high school investigative reporter

Students will take on the role of an investigative journalist pursuing a story on a local or national issue. Students will imagine that the article being written is for a nationally syndicated Catholic Social Justice magazine or newspaper. The purpose of the article is to raise awareness of a particular issue of human life and dignity addressed in the Faithful Citizenship statement by presenting a factual account of the realities surrounding the issue. The article should challenge the reading audience to think critically about their personal and collective responsibility.


  • To reflect on and think critically about a particular issue and the realities surrounding that issue.
  • To understand how Faithful Citizenship, Scripture, and/or Catholic Social Teaching relate to an issue.
  • To challenge others to reflect on and think critically about personal and collective responsibility.


  1. Choose a current public policy issue.
  2. Research the merits of the particular issue both in light of Catholic social teaching and in terms of serving the public interest.
  3. Choose a creative headline and subtitle for the article that will hook the readers.
  4. Articles should be between 2-4 pages in length.
  5. Student must make use of the Faithful Citizenship statement in combination with any number of the following:
    • The Faithful Citizenship statement
    • Scripture
    • Catholic social teaching
    • Statistics
    • Anecdotes
    • Public or expert opinion
    • Magazine, newspaper, or Journal articles
    • Books, organizational brochures, or websites
  6. Articles will be published (graded) based upon the article's
    • Organization (is it cohesive, does it flow?)
    • Scope (does is place an issue in a broader struggle for justice?)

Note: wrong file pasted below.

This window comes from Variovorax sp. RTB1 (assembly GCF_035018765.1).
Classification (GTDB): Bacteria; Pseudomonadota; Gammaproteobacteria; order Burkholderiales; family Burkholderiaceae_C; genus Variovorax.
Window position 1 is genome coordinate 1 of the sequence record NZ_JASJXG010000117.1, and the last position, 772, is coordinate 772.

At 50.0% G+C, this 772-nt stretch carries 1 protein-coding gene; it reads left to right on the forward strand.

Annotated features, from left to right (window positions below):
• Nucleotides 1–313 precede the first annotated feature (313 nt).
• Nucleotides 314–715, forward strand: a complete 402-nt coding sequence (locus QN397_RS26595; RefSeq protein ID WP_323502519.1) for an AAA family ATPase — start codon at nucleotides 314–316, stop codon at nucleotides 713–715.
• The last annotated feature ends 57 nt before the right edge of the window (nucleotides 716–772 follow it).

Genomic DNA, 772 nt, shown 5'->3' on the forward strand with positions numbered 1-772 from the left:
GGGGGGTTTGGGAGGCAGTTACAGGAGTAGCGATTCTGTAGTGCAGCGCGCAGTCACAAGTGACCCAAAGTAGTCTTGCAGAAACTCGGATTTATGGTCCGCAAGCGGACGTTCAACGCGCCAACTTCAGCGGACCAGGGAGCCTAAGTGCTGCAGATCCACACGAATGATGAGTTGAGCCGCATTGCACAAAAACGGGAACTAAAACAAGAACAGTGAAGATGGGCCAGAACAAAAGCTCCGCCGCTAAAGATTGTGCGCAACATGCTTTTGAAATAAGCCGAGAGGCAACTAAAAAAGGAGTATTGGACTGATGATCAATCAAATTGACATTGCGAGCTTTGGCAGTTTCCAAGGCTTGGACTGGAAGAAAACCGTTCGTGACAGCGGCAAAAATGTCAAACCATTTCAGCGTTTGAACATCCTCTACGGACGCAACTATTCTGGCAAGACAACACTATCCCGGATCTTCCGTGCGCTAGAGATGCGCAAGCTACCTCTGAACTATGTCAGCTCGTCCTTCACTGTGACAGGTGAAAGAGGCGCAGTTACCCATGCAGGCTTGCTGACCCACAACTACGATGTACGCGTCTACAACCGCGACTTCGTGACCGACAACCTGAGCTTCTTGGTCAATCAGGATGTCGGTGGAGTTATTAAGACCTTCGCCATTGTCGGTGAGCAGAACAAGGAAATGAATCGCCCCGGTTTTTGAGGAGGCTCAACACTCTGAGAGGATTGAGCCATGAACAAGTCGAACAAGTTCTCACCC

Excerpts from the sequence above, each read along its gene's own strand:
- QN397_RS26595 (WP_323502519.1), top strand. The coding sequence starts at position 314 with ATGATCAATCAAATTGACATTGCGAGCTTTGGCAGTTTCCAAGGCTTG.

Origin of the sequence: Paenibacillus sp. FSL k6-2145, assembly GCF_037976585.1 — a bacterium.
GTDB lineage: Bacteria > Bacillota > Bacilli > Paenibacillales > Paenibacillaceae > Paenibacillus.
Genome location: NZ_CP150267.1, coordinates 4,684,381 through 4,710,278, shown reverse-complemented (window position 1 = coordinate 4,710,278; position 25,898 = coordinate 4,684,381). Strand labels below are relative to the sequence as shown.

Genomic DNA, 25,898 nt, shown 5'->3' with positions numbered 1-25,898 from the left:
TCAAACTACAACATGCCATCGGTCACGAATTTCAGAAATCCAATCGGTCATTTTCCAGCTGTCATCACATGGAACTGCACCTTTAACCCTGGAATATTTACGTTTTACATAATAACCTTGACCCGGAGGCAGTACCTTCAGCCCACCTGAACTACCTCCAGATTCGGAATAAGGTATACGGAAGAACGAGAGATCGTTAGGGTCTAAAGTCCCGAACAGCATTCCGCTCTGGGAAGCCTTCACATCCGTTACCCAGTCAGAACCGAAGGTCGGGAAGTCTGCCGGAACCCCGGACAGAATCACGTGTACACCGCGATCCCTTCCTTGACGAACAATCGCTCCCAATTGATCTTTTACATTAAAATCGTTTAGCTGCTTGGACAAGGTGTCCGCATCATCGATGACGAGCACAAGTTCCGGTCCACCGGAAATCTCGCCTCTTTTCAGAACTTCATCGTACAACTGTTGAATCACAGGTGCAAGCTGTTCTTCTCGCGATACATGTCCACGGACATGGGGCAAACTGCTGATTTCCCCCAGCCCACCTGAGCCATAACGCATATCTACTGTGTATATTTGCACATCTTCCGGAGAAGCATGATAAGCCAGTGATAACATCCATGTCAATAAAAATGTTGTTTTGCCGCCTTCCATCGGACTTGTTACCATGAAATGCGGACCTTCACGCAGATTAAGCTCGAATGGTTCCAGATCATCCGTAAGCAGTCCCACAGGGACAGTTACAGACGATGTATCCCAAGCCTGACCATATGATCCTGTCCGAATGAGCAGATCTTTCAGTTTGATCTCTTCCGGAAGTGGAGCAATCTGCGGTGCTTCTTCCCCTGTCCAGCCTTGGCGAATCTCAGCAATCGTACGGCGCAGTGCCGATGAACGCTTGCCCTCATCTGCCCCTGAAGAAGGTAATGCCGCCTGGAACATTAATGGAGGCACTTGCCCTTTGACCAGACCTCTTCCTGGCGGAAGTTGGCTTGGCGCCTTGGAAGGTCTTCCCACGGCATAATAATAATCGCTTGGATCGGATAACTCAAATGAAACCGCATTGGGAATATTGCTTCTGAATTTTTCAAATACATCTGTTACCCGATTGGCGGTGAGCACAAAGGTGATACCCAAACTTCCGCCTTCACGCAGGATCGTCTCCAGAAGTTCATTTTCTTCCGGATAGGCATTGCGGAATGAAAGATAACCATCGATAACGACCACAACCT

• Focus (does it provide a specific context for understanding?)
    • Creativity (what about the language and content is unique?)
    • Understanding (does the article present new ideas or themes?)
    • Relevance (is the audience persuaded that the issue really matters?)
  7. Possible generic questions may come from six journalist questions, such as:
    • Who?
      Who are the participants, who is affected, who are the primary actors, who are the secondary actors?
    • What?
      What is the topic? What is its significance? What is the basic problem? What are the relevant issues?
    • Where?
      Where does the activity take place? Where does the problem or issue originate? At what place is the cause or effect of the problem most pronounced?
    • When?
      When is the issue most apparent? When did the issue or problem develop? What historical forces helped shape the problem or issue and at what point in time will the problem or issue culminate in a crisis? When is action needed to address the issue or problem?
    • Why?
      Why did the problem or issue arise? Why is your topic an issue or problem at all? Why did the issue or problem develop in the way that it did?
    • How?
      How is the problem significant? How can it be addressed? How does it affect the participants? How can it be resolved?